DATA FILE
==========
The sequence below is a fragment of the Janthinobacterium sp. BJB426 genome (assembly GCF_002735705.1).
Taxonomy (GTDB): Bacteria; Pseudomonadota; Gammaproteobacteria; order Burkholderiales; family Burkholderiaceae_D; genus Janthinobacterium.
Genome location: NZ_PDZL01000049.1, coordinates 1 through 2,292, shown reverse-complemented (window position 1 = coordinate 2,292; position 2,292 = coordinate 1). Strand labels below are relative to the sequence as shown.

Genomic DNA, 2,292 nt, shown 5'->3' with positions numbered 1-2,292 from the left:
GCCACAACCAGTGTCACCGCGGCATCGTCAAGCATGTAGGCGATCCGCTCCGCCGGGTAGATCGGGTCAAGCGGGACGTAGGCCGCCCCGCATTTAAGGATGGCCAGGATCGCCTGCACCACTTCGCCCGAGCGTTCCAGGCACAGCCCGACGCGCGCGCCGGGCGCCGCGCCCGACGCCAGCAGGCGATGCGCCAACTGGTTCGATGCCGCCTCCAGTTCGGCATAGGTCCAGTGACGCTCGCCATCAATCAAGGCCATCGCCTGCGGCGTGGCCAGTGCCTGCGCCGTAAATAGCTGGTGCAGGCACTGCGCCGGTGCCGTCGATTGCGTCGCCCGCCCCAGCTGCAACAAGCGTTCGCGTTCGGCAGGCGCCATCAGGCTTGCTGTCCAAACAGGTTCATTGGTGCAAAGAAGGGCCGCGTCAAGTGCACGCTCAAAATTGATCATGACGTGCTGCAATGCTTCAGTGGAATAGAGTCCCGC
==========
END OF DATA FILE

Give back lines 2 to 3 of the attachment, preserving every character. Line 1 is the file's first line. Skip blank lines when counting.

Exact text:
Taxonomy (GTDB): Bacteria; Pseudomonadota; Gammaproteobacteria; order Burkholderiales; family Burkholderiaceae_D; genus Janthinobacterium.
Genome location: NZ_PDZL01000049.1, coordinates 1 through 2,292, shown reverse-complemented (window position 1 = coordinate 2,292; position 2,292 = coordinate 1). Strand labels below are relative to the sequence as shown.